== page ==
By Todd Allen
The increasingly corporate nature of comics has been a continuing topic for the last couple years. Marvel sold to Disney. Warner pulling DC in a bit closer. Trying to maintain quarterly sales figures in a hit-based medium (also known as Events and/or line extension). Forbes has a piece called “The Dumbest Idea In The World: Maximizing Shareholder Value.” It’s partially a review and partially a response to the book “Fixing the Game:Bubbles, Crashes, and What Capitalism Can Learn from the NFL.” This piece (and the book) contrasts the old Peter Drucker maxim “the only valid purpose of a firm is to create a customer” the current credo of “the singular goal of a company should be to maximize the return to shareholders.”
The downfalls of the shareholder side of things are pretty much summed up by former GE CEO Jack Welch. Ironically, Welch was pretty much the poster child of shareholder value for years.
On the face of it, shareholder value is the dumbest idea in the world. Shareholder value is a result, not a strategy… your main constituencies are your employees, your customers and your products. Managers and investors should not set share price increases as their overarching goal. … Short-term profits should be allied with an increase in the long-term value of a company.
What to do about it?
“We must shift the focus of companies back to the customer and away from shareholder value,” says Martin. “The shift necessitates a fundamental change in our prevailing theory of the firm… The current theory holds that the singular goal of the corporation should be shareholder value maximization. Instead, companies should place customers at the center of the firm and focus on delighting them, while earning an acceptable return for shareholders.”
If you take care of customers, writes Martin, shareholders will be drawn along for a very nice ride. The opposite is simply not true: if you try to take care of shareholders, customers don’t benefit and, ironically, shareholders don’t get very far either. In the real market, there is opportunity to build for the long run rather than to exploit short-term opportunities, so the real market has a chance to produce sustainability. The real market produces meaning and motivation for organizations. The organization can create bonds with customers, imagine great plans, and bring them to fruition.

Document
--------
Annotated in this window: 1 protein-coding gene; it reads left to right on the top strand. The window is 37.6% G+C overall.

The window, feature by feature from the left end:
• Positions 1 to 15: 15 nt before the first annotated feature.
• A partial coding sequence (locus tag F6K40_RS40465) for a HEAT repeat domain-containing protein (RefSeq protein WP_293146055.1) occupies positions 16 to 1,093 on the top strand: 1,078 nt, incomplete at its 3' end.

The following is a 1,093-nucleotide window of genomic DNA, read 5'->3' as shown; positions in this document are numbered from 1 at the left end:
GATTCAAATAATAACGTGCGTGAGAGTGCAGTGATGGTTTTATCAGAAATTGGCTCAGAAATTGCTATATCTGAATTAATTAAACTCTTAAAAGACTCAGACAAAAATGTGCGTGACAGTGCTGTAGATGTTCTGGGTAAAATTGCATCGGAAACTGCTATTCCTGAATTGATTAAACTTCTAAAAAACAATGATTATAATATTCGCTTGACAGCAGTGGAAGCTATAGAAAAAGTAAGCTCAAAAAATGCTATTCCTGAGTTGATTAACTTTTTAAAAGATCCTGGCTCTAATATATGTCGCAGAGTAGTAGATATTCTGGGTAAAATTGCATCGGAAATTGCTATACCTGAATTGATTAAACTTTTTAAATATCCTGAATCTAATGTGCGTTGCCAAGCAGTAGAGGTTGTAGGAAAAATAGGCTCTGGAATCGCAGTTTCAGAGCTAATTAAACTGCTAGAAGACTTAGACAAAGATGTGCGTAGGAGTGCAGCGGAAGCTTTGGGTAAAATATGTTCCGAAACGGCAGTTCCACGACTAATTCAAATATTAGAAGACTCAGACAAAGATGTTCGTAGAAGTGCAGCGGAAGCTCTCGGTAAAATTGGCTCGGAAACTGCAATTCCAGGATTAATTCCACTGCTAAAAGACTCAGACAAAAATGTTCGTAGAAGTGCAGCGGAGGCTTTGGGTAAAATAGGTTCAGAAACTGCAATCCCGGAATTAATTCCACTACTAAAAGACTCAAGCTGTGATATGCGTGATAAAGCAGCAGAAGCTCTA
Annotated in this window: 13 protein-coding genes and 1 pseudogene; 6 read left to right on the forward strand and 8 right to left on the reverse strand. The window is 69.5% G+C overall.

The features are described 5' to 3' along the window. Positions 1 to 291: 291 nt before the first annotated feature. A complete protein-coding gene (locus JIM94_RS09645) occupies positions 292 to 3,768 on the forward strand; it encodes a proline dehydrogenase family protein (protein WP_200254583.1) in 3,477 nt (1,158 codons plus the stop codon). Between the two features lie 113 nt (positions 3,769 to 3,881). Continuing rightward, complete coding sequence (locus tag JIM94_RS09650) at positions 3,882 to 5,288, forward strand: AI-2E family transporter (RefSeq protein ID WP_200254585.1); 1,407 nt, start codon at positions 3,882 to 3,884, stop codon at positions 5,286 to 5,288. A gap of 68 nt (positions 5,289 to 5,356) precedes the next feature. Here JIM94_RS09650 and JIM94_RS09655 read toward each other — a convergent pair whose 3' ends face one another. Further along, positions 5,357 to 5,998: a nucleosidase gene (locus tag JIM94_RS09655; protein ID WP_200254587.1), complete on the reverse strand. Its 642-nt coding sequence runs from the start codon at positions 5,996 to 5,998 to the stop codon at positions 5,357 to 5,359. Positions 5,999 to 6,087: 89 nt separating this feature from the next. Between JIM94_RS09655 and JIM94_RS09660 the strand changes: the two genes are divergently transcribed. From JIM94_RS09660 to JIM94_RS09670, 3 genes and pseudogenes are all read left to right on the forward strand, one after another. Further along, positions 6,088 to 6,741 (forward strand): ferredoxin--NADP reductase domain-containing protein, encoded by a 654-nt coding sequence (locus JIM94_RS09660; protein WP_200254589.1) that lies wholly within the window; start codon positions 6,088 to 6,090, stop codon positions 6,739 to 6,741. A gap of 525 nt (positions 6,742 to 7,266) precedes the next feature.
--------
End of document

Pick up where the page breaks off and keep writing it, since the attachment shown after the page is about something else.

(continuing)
The premise here being that with executive compensation being increasingly tied to the stock options, and thus the stock price, executives are more concerned with managing the expectations of the stock and it’s price than they are with their customer base or employees. Gee, does this sound familiar at all?
How long have we seen DC and Marvel chasing the Event tail, both of them trying to recreate the lightning in the bottle that was Civil War? How many Green Lantern, Batman, Wolverine, Avengers or X-Men titles do we really need? How long have we heard stories about publishers needing to hit circulation/revenue targets for their quarterly filings, all the time with circulation spiraling down as the prices increase and the Events continue to overflow.
What does the Forbes writer wish to see addressed in a follow up book?
In future writings, he might document more of the economically disastrous practices that enable firms to meet their quarterly targets, such as looting the firm’s pension fund or cutting back on worker benefits or outsourcing production to a foreign country in ways that further destroy the firm’s ability to innovate and compete.
I don’t know about looting the pension fund, but cutting back on benefits and outsourcing production do have a faint ring of familiarity to them.
Forbes is hardly what you’d call a bastion of socialism, so when they start decrying stock market practices and calling for a return to “delighting” customers, it’s worth paying attention to. I also can’t help but think some of their complaints aren’t directly applicable to comics. More time needs to be spent delighting customers and less time creating charts for which 85 comics need to be purchased to be able to read the next Event.
If you wanted to make an argument that the DC relaunch was an attempt to delight the customers, I’d entertain it. (Although, one wonders how much longer before the relaunch dips its toe into Events.)